Tennessee Education Commissioner Penny Schwinn

Tennessee Commissioner of Education Penny Schwinn speaks to reporters at the state Capitol on Aug. 6, 2020.

(The Center Square) – Tennessee Gov. Bill Lee said Friday the state will review its K-12 education funding model, the Basic Education Program (BEP), looking for ways to improve the way the state spends its education money.

The state budgeted $5.6 billion for K-12 education in fiscal year 2022. A Sycamore Institute study on education spending showed K-12 education was funded 95% by the state’s sales tax.

Lee did not offer specifics of what the end plan will look like, but he said the review would be “collaborative, created by input we receive over the next couple of months.”

“It will be focused on more of a student-based funding strategy than a system-based funding strategy understanding the individual needs of students so that parents can see how dollars are invested for their student’s individual needs,” Lee said.

The Tennessee Supreme Court heard arguments this summer regarding the constitutionality of Lee's education savings account (ESA) pilot program, which was passed in 2019 by the Tennessee Legislature. The program would allow low income students in Nashville and Memphis to get $7,100 scholarships to use at nonpublic schools.

"Tennessee has a pile of money to allocate from the influx of federal funds, a $2 billion surplus, and annual revenues possibly rising by at least $3 billion,” said Brian Straessle, director of external affairs at the Tennessee public policy center the Sycamore Institute, which is examining the state’s funding model. If their goal is to overhaul K-12 funding without shortchanging anybody, it’s hard to imagine better circumstances."

Tennessee ranked 45th in the nation in per-pupil spending at $11,328 in 2020-21, a National Education Association report said. The Education Law Center gave Tennessee a grade of F in its Making the Grade 2020 school funding report.

“The Tennessee Education Association supports Gov. Lee's intent to engage educators, parents and community members in a critical evaluation of the state's education funding formula," said Beth Brown, president of the Tennessee Education Association. "However, the central problem is not the BEP, but the inadequate level of state funding. ... It is irresponsible and harmful to Tennessee children to continue the pattern of insufficient state investment in our schools, especially at a time when Tennessee has the largest revenue surpluses in state history. We can and must do better for our students.

“Any review of the BEP funding formula must include more than recommendations on how to change the formula," Brown said. "Until the state makes a significant increase in public education funding to address many challenges plaguing our schools, updating a formula will not get us where we need to be to provide the high-quality public education Tennessee children deserve."

The NEA report also said Tennessee’s average teacher and instructional salaries ranked 41st in the nation, at $51,862 and $54,577, respectively.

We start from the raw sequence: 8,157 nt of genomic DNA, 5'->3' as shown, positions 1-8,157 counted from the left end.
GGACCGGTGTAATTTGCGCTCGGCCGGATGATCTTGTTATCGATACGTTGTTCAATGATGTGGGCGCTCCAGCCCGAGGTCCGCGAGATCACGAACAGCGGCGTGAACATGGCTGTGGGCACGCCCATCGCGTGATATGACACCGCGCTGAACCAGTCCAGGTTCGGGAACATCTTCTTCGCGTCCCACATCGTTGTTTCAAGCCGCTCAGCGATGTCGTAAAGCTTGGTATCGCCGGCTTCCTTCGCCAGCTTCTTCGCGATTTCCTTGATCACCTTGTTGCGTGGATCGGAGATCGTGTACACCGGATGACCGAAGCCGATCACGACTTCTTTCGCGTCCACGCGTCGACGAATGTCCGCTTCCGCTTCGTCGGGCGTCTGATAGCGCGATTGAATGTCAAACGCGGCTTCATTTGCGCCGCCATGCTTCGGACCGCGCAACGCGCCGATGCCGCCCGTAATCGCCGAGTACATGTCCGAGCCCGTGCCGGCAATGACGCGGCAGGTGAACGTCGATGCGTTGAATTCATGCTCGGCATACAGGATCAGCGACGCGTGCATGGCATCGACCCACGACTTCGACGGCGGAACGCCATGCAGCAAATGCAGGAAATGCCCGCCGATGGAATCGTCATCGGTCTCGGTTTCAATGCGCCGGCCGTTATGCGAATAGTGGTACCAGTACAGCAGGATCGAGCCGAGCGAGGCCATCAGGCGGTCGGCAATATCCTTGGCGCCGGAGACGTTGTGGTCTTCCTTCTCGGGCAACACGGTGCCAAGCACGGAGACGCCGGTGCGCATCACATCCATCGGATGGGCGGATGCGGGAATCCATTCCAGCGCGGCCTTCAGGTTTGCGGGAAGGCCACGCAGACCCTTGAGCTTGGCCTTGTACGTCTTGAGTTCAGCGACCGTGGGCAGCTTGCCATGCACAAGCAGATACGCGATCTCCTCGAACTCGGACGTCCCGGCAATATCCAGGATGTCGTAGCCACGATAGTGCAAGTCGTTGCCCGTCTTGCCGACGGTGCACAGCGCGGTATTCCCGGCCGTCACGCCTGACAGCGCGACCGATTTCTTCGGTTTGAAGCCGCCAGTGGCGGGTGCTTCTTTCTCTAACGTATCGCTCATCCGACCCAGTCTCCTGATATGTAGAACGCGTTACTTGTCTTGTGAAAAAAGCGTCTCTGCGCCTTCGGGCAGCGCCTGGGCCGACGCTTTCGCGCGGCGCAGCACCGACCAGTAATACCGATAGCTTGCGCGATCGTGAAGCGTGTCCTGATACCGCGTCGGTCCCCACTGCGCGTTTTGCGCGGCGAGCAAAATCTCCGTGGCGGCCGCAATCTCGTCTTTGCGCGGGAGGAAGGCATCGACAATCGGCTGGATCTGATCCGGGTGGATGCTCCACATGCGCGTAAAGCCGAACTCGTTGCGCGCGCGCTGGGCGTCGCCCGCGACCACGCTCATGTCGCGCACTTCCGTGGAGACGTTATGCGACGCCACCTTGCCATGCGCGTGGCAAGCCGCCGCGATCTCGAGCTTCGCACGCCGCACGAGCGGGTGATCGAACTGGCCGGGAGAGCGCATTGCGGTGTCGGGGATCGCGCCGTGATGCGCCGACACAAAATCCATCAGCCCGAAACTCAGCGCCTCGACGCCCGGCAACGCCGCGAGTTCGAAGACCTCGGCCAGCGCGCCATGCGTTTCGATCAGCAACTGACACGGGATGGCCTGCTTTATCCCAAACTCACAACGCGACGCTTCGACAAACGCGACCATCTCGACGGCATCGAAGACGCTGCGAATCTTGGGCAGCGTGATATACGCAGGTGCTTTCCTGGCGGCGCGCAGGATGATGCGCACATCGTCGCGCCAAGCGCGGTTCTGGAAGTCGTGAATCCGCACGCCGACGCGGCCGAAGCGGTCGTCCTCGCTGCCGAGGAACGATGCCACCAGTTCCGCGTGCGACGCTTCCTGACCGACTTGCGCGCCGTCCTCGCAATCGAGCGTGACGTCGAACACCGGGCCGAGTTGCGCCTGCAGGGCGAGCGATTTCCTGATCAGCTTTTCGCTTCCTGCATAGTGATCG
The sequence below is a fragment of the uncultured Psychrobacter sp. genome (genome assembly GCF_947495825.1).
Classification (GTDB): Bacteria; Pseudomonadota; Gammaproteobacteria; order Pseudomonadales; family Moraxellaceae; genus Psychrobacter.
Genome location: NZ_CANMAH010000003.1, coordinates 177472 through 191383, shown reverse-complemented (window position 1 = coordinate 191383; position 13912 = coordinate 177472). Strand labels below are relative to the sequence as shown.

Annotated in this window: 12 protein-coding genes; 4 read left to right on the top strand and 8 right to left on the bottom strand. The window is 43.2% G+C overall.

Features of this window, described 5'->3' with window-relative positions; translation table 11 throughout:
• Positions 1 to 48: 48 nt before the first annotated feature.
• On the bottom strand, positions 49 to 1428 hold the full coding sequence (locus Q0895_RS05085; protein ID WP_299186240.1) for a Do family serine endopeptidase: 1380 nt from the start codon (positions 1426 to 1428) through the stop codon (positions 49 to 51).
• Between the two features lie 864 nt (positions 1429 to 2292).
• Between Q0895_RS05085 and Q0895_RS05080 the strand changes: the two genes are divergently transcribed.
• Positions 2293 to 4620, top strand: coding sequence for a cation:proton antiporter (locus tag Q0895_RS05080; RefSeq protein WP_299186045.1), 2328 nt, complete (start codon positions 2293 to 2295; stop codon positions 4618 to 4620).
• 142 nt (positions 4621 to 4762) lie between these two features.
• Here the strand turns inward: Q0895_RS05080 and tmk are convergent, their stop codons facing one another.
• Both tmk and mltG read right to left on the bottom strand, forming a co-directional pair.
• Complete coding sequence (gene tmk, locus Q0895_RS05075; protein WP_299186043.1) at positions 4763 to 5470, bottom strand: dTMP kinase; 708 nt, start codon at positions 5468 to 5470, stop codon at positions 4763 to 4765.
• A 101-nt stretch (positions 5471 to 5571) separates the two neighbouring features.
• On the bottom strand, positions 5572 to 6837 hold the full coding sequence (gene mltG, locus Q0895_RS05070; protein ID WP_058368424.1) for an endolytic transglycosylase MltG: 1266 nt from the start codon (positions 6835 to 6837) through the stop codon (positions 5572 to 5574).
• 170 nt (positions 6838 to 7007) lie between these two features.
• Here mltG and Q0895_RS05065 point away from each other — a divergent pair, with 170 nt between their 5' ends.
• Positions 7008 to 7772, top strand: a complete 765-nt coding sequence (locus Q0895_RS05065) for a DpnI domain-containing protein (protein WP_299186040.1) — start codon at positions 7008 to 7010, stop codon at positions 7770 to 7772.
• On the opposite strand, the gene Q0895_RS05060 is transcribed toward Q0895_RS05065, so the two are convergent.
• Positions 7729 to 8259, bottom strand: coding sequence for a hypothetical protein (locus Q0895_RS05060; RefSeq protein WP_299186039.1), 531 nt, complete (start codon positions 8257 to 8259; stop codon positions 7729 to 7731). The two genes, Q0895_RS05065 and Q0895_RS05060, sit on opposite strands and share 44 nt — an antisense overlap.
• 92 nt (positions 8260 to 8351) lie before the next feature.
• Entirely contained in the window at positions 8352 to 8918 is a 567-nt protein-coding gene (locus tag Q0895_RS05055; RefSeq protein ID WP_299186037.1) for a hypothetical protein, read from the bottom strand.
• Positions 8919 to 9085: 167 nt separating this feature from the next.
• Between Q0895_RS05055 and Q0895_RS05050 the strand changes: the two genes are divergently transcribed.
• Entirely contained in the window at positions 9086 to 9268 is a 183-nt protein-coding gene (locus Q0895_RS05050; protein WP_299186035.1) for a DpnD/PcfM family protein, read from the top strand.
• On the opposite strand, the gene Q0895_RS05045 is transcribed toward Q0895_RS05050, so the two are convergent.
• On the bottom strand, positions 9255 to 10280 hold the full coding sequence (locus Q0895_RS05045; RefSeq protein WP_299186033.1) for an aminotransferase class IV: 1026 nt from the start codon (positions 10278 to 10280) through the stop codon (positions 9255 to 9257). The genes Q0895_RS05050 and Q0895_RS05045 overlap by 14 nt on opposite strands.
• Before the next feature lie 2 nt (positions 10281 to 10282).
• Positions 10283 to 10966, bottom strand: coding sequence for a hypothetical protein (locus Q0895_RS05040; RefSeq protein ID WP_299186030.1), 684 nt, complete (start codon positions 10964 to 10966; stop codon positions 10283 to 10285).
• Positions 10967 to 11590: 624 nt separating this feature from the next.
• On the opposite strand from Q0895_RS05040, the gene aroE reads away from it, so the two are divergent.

“The real problem here isn't the complicated formula to split up the BEP funds,” Sen. Jeff Yarbro, D-Nashville, said. “The problem is the uncomplicated decision to invest fewer dollars in education than basically every other state. We've reviewed, task forced, and blue ribbon commissioned the BEP to death over the last two decades. There's no shortage of solutions, so much as there's a shortage of will to follow the recommendations we've received.

“While we're all for adjusting the components and calculations to address inequities and outdated assumptions, the real question is our timeline for investing an additional almost $2 billion each year in schools – so that we might catch up to our neighbors and might get out of the bottom ten list for per pupil funding.”

Tennessee Department of Education Commissioner Penny Schwinn said she believes reviewing the BEP formula will be the most important thing the state will do in education policy for years to come, and she encouraged public input at a website created by the state.

“Tennessee’s students are the future of our state, and we've got to be sure our public schools are well-equipped to prepare each and every one of them for lifelong success," Schwinn said in a statement. "Consistent with our focus to continuously improve the academic achievement of all Tennessee students, we are excited to open public conversations and discuss an investment strategy that aligns with those goals and values.”

Lee would not put a timeline completing the review, but he said he hoped the plan would be ready for the state's next regular legislative session in January. 

Lee said school funding has increase during as his term as governor and he expects that trend to continue in the state's next budget.

Staff Reporter

Jon Styf is an award-winning editor and reporter who has worked in Illinois, Texas, Wisconsin, Florida and Michigan in local newsrooms over the past 20 years, working for Shaw Media, Hearst and several other companies.